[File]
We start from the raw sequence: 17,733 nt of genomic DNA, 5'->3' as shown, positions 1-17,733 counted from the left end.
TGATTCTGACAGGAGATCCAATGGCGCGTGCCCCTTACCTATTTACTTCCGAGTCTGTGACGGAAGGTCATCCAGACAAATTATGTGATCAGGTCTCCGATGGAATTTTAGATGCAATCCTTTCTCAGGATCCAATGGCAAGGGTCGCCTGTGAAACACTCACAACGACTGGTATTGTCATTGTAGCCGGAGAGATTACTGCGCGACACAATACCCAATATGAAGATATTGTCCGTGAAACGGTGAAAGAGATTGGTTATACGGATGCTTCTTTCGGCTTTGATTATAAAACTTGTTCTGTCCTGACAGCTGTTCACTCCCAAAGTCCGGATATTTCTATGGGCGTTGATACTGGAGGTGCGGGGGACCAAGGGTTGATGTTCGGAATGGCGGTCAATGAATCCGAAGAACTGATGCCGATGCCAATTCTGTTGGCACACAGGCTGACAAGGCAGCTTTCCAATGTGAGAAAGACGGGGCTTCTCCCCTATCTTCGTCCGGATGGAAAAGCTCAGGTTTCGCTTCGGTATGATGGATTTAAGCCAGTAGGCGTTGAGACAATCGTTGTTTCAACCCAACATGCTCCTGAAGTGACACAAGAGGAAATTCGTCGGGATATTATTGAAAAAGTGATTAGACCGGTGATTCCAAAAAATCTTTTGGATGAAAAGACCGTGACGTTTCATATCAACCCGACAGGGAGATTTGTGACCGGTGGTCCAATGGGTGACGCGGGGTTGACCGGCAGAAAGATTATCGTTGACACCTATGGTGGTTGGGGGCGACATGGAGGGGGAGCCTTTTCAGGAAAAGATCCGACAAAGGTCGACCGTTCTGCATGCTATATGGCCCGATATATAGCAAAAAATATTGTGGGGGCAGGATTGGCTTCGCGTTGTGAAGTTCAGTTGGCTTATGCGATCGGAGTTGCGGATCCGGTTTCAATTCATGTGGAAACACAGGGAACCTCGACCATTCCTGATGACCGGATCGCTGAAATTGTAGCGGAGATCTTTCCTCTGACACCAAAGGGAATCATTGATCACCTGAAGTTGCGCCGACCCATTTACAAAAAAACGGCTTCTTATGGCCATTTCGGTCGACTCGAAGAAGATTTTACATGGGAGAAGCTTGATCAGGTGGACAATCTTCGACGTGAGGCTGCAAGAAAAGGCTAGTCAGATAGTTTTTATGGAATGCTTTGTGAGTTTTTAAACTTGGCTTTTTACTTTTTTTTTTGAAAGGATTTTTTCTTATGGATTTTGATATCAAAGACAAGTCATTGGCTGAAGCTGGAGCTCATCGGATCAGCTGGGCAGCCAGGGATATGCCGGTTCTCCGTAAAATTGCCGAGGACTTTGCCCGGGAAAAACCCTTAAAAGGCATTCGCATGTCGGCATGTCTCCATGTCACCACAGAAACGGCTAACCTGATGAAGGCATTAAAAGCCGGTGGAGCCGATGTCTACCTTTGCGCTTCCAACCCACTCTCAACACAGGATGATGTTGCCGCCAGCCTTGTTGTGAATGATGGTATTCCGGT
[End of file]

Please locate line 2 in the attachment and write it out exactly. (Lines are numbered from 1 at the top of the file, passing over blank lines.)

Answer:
TGATTCTGACAGGAGATCCAATGGCGCGTGCCCCTTACCTATTTACTTCCGAGTCTGTGACGGAAGGTCATCCAGACAAATTATGTGATCAGGTCTCCGATGGAATTTTAGATGCAATCCTTTCTCAGGATCCAATGGCAAGGGTCGCCTGTGAAACACTCACAACGACTGGTATTGTCATTGTAGCCGGAGAGATTACTGCGCGACACAATACCCAATATGAAGATATTGTCCGTGAAACGGTGAAAGAGATTGGTTATACGGATGCTTCTTTCGGCTTTGATTATAAAACTTGTTCTGTCCTGACAGCTGTTCACTCCCAAAGTCCGGATATTTCTATGGGCGTTGATACTGGAGGTGCGGGGGACCAAGGGTTGATGTTCGGAATGGCGGTCAATGAATCCGAAGAACTGATGCCGATGCCAATTCTGTTGGCACACAGGCTGACAAGGCAGCTTTCCAATGTGAGAAAGACGGGGCTTCTCCCCTATCTTCGTCCGGATGGAAAAGCTCAGGTTTCGCTTCGGTATGATGGATTTAAGCCAGTAGGCGTTGAGACAATCGTTGTTTCAACCCAACATGCTCCTGAAGTGACACAAGAGGAAATTCGTCGGGATATTATTGAAAAAGTGATTAGACCGGTGATTCCAAAAAATCTTTTGGATGAAAAGACCGTGACGTTTCATATCAACCCGACAGGGAGATTTGTGACCGGTGGTCCAATGGGTGACGCGGGGTTGACCGGCAGAAAGATTATCGTTGACACCTATGGTGGTTGGGGGCGACATGGAGGGGGAGCCTTTTCAGGAAAAGATCCGACAAAGGTCGACCGTTCTGCATGCTATATGGCCCGATATATAGCAAAAAATATTGTGGGGGCAGGATTGGCTTCGCGTTGTGAAGTTCAGTTGGCTTATGCGATCGGAGTTGCGGATCCGGTTTCAATTCATGTGGAAACACAGGGAACCTCGACCATTCCTGATGACCGGATCGCTGAAATTGTAGCGGAGATCTTTCCTCTGACACCAAAGGGAATCATTGATCACCTGAAGTTGCGCCGACCCATTTACAAAAAAACGGCTTCTTATGGCCATTTCGGTCGACTCGAAGAAGATTTTACATGGGAGAAGCTTGATCAGGTGGACAATCTTCGACGTGAGGCTGCAAGAAAAGGCTAGTCAGATAGTTTTTATGGAATGCTTTGTGAGTTTTTAAACTTGGCTTTTTACTTTTTTTTTTGAAAGGATTTTTTCTTATGGATTTTGATATCAAAGACAAGTCATTGGCTGAAGCTGGAGCTCATCGGATCAGCTGGGCAGCCAGGGATATGCCGGTTCTCCGTAAAATTGCCGAGGACTTTGCCCGGGAAAAACCCTTAAAAGGCATTCGCATGTCGGCATGTCTCCATGTCACCACAGAAACGGCTAACCTGATGAAGGCATTAAAAGCCGGTGGAGCCGATGTCTACCTTTGCGCTTCCAACCCACTCTCAACACAGGATGATGTTGCCGCCAGCCTTGTTGTGAATGATGGTATTCCGGT